It’s a late Tuesday evening and you’ve said goodnight to everyone. You’ve gone upstairs to bed. You’re very tired and you soon fall fast asleep…
When you next open your groggy eyes, you’re shocked to discover you’re no longer at home! You have woken up somewhere completely different!
What are the first questions that would be going through your mind?
Probably, you’d be thinking all or some of the following:
- Where am I?
- What time of day is it?
- What’s the date?
- How did I get here?
- Are there any clues?
- Am I safe?
- Is anyone else here?
These are the kind of questions you want to be asking about your main character and the location.
It’s also the sort of thing your reader might want to know, too.
Here’s the thing: starting a new story is a bit like waking up in a totally different place.
In order to help everyone feel more comfortable (and it’s important to be comfortable when we’re reading or writing), you might think about including some of this information near the beginning of your short story.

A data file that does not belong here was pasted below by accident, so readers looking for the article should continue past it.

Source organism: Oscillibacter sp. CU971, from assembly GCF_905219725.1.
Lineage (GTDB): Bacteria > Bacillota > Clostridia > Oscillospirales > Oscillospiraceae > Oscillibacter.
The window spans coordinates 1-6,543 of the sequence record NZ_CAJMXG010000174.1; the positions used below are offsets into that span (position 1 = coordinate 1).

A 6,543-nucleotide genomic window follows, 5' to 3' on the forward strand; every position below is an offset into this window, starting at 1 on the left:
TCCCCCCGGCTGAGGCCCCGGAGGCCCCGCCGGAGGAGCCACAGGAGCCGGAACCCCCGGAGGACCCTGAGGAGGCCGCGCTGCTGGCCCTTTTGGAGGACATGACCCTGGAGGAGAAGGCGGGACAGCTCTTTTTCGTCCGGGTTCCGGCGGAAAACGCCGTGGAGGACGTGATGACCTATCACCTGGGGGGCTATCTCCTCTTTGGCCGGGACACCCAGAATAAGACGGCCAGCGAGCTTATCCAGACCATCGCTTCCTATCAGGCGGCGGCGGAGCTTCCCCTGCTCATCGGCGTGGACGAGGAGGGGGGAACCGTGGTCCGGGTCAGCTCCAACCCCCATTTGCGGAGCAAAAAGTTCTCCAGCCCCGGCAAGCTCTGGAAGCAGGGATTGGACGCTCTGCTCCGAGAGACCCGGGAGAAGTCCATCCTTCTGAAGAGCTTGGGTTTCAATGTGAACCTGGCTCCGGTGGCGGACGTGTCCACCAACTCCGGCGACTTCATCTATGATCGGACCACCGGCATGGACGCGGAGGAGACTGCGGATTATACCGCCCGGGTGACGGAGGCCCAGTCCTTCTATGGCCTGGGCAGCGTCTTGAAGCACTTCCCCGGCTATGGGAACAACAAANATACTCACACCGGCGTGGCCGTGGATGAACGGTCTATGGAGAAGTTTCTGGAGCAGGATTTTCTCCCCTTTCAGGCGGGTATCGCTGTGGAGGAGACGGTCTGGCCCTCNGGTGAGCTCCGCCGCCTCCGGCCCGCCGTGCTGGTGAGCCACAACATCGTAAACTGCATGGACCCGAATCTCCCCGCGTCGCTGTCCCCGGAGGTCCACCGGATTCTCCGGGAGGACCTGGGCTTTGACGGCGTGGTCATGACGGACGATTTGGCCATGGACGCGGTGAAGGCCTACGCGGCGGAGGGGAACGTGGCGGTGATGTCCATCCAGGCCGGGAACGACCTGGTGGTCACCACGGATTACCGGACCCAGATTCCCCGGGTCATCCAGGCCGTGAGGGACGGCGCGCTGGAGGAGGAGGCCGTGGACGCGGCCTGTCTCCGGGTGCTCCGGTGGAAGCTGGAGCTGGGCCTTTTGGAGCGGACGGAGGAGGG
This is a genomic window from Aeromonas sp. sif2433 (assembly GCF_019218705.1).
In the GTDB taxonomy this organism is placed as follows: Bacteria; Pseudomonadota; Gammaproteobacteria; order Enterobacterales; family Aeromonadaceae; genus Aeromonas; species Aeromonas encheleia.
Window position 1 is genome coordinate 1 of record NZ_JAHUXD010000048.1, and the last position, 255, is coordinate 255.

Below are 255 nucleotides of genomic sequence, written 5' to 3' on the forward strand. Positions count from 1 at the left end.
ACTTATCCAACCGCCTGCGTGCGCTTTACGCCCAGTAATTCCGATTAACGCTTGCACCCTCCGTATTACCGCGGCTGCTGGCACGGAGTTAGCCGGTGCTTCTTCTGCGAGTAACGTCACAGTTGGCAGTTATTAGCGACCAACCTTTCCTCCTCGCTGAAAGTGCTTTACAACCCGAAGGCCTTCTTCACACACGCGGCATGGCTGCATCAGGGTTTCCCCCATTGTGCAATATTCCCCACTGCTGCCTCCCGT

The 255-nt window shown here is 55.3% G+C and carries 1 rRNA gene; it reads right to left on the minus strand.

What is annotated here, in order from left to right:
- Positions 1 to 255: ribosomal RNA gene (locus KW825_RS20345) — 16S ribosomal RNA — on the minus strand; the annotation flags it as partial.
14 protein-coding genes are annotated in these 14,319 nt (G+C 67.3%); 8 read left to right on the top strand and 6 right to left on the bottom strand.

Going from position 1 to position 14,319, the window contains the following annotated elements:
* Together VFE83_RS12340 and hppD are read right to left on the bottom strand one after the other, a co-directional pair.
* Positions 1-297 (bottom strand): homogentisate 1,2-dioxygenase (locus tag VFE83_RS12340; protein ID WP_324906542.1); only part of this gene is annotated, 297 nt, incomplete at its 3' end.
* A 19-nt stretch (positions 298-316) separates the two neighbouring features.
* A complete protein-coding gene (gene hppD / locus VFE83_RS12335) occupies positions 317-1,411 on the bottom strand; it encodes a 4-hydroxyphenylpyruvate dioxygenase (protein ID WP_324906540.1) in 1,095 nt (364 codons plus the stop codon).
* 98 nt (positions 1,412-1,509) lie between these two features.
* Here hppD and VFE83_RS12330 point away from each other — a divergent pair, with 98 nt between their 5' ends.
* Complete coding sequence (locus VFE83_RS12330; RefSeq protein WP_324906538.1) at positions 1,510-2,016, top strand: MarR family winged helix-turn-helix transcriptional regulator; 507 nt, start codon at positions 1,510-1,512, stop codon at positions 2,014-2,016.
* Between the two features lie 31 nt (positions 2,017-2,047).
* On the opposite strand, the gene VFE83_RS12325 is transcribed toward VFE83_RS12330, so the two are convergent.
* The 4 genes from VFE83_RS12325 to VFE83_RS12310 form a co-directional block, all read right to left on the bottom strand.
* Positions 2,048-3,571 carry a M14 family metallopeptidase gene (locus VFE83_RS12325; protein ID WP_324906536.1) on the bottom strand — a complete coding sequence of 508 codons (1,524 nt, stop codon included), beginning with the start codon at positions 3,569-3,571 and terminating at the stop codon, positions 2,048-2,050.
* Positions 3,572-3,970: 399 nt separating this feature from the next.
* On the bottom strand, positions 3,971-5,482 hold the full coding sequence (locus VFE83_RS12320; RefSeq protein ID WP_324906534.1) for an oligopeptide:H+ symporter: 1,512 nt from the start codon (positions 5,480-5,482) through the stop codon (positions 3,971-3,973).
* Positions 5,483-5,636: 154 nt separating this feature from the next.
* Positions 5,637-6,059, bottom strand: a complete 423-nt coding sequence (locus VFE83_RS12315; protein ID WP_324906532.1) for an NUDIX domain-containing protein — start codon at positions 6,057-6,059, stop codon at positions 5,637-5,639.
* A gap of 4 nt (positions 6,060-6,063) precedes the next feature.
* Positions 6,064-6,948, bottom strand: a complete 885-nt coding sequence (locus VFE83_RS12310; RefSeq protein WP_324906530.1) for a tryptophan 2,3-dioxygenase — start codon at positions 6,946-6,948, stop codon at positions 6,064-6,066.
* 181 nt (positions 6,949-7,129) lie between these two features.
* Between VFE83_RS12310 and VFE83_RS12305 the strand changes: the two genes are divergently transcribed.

Let’s look at that first question: Where am I and rephrase this as Where is the story taking place?
Whatever you decide, it’s going to have a huge impact on what kind of story it is. Have a think about the following locations and how very different they are:
- A beach
- A graveyard
- The planet Mars
- A prison
- A treehouse
- An enchanted forest
- A strawberry
What sort of stories can you imagine happening on these locations? What would the characters be like? What would be the problem or tension or mystery?
There are a great many more questions to explore, but the question of WHERE is one of the most important.
We’ll look at more questions and tips later on in the week, but in the meantime, why not write down as many locations as you can think of for a short story – remember there is no limitation. You can set a story wherever you want. In this case, the sky is very much not the limit.